Amazonas Part 1
Immediatly after we arrived in Pucallpa we cycled to the center, looking for a boat connection to Iquitos. First we bought two hammocks from a little shop nearby and then went to the harbor. The spot was easy to find and there was a boat leaving the same day in our direction. A few hours late, nothing we did not expect, but we were safely hanging in our hammocks on board. 4 days it will be to Iquitos
Chaos ruled over the whole boat. The lower deck consisted of storage space and a little kitchen, that made the breakfast, lunch and dinner included in the ticket. One floor above was only for passangers, one big room filled to the brim with hammocks. A last floor above us was roofless and contained only the captians hut and steering, but a free view over the river. A view you can only enjoy for a few minutes before being grilled alive, but still nice. Well, I did manage to get grilled and had real good sunburn to show for it. The food we got was, of course, chicken, rice, noodles, bananas or „quarke“ (Milkricesoupsomething) Not a lot of choice for so many days, but lucky for us, whenever the boat stopped a lot of vendors jumped on and sold food, for example: chicken, rice, noodles... ;)
One of the best experiences on the boattour was the sighting of river dolphins. Two different kinds, the gray one, which look like smaller cousins of the salt water dolphins, and the pink ones, which are really really ugly.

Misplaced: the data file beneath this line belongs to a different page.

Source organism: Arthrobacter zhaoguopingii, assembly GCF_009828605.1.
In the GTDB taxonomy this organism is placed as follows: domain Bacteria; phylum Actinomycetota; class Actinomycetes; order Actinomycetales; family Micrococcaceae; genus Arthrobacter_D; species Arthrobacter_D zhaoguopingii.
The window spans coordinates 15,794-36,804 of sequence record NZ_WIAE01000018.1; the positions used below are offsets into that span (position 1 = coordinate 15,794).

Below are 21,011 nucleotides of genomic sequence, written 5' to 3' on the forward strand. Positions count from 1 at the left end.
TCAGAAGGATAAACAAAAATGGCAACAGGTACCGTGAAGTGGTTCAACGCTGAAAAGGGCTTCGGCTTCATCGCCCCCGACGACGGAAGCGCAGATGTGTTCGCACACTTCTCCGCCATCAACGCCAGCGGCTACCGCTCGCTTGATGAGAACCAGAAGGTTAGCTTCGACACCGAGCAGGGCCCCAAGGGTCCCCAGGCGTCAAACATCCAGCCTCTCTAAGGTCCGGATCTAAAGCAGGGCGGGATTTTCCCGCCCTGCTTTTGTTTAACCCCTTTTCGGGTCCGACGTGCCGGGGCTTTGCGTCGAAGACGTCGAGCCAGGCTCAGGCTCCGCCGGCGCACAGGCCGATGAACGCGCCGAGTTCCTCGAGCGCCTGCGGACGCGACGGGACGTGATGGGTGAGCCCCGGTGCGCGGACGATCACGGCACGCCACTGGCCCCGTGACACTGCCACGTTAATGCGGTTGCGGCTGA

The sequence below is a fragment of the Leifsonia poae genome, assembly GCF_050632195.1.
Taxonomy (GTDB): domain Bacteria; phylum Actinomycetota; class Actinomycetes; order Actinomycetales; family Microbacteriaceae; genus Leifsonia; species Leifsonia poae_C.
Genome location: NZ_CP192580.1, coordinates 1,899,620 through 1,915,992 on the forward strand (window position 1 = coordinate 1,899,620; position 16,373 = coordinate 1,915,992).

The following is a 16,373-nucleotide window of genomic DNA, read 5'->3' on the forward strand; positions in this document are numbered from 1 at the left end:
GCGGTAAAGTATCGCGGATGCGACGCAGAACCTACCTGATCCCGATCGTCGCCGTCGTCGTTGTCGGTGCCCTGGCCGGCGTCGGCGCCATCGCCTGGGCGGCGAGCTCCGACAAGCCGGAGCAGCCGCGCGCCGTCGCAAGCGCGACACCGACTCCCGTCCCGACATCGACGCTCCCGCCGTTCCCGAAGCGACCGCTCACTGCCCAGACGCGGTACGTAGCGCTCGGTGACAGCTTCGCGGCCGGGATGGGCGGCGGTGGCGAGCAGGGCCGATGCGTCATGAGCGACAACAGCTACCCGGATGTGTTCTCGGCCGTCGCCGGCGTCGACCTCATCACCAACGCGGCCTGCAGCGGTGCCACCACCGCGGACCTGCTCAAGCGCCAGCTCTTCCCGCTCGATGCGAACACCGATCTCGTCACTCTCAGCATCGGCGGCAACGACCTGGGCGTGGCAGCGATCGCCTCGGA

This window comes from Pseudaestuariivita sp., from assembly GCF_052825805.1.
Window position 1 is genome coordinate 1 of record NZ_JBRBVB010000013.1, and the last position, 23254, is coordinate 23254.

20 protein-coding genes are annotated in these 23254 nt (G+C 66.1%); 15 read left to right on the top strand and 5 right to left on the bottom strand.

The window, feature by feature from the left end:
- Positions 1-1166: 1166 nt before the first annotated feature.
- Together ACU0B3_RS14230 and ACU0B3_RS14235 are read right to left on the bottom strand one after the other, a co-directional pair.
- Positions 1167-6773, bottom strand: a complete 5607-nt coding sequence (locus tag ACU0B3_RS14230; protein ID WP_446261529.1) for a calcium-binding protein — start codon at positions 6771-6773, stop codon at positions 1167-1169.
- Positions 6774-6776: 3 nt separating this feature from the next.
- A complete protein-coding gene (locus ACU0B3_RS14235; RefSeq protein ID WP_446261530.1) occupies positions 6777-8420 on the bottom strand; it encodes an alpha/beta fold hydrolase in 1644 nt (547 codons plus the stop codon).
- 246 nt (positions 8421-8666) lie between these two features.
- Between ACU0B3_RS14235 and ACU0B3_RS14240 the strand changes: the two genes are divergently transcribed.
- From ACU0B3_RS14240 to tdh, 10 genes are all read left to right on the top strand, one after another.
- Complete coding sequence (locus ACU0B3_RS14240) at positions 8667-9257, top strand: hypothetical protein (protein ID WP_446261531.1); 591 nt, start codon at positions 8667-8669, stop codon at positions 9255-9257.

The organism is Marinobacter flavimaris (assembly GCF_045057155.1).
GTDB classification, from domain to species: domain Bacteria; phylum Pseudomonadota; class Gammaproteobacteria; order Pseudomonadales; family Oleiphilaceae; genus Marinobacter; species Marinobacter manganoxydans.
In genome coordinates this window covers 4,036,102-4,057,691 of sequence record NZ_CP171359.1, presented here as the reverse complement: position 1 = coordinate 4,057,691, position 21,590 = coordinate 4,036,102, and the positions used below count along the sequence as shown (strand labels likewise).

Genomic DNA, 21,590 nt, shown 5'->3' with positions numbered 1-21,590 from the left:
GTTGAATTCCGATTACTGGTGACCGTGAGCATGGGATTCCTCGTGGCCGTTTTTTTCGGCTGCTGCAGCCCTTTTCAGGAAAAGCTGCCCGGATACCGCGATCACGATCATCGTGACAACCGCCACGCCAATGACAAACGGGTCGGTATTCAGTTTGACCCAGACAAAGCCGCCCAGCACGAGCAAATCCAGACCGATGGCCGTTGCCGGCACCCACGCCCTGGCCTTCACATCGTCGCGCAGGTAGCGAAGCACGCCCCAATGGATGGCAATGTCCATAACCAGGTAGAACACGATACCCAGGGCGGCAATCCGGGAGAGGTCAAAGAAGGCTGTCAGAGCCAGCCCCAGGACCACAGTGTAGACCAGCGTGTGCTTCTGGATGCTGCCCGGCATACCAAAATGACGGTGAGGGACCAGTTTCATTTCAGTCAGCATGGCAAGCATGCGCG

After three nights on the boat we arrived in Iquitos, late in the evening. We decided to sleep another night on the boat to save some money and avoid running headless at night through the town.The next morning we started early towards the center, at 06 o'clock in the morning to be exact. We always get up that early because the sun starts to rise and everyone else gets up. Not being very silent or respectful persons, the locals wake us up anyway.
We were looking for several hostels mentioned in the guidebook, but one was empty, another had no running water because of raod constructions and in the end we just headed for a cheap local place. The room was even big enough for our two bikes and we had a fan, all in all just 5€ per night. Since we spend the last days on the boat the shower was really welcome. And just a few houses down the road a little restaurant was waiting for us, cheap and tasty fruitshakes, sandwiches and ice cold drinks. The shake was made from milk, sugar, eggwhite and some unidentified fruits – delicious!